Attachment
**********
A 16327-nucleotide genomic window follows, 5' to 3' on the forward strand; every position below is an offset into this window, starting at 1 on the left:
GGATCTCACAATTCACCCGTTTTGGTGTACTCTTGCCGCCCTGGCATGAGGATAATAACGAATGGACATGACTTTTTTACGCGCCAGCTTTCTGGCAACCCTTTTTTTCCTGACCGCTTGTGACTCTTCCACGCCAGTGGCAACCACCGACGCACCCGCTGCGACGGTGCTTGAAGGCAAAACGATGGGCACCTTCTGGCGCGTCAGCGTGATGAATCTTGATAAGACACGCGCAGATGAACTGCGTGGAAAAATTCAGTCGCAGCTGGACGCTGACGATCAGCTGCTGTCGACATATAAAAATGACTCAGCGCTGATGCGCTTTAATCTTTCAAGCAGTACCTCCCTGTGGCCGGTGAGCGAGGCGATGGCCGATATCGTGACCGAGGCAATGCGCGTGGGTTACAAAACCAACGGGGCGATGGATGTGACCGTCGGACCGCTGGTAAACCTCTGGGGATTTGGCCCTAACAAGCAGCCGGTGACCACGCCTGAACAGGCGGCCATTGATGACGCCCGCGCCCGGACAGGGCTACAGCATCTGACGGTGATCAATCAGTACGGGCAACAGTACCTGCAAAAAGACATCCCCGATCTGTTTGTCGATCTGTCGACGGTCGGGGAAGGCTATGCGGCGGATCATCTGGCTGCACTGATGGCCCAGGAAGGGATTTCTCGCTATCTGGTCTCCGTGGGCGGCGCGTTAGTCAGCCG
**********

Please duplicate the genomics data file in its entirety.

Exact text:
A 16327-nucleotide genomic window follows, 5' to 3' on the forward strand; every position below is an offset into this window, starting at 1 on the left:
GGATCTCACAATTCACCCGTTTTGGTGTACTCTTGCCGCCCTGGCATGAGGATAATAACGAATGGACATGACTTTTTTACGCGCCAGCTTTCTGGCAACCCTTTTTTTCCTGACCGCTTGTGACTCTTCCACGCCAGTGGCAACCACCGACGCACCCGCTGCGACGGTGCTTGAAGGCAAAACGATGGGCACCTTCTGGCGCGTCAGCGTGATGAATCTTGATAAGACACGCGCAGATGAACTGCGTGGAAAAATTCAGTCGCAGCTGGACGCTGACGATCAGCTGCTGTCGACATATAAAAATGACTCAGCGCTGATGCGCTTTAATCTTTCAAGCAGTACCTCCCTGTGGCCGGTGAGCGAGGCGATGGCCGATATCGTGACCGAGGCAATGCGCGTGGGTTACAAAACCAACGGGGCGATGGATGTGACCGTCGGACCGCTGGTAAACCTCTGGGGATTTGGCCCTAACAAGCAGCCGGTGACCACGCCTGAACAGGCGGCCATTGATGACGCCCGCGCCCGGACAGGGCTACAGCATCTGACGGTGATCAATCAGTACGGGCAACAGTACCTGCAAAAAGACATCCCCGATCTGTTTGTCGATCTGTCGACGGTCGGGGAAGGCTATGCGGCGGATCATCTGGCTGCACTGATGGCCCAGGAAGGGATTTCTCGCTATCTGGTCTCCGTGGGCGGCGCGTTAGTCAGCCG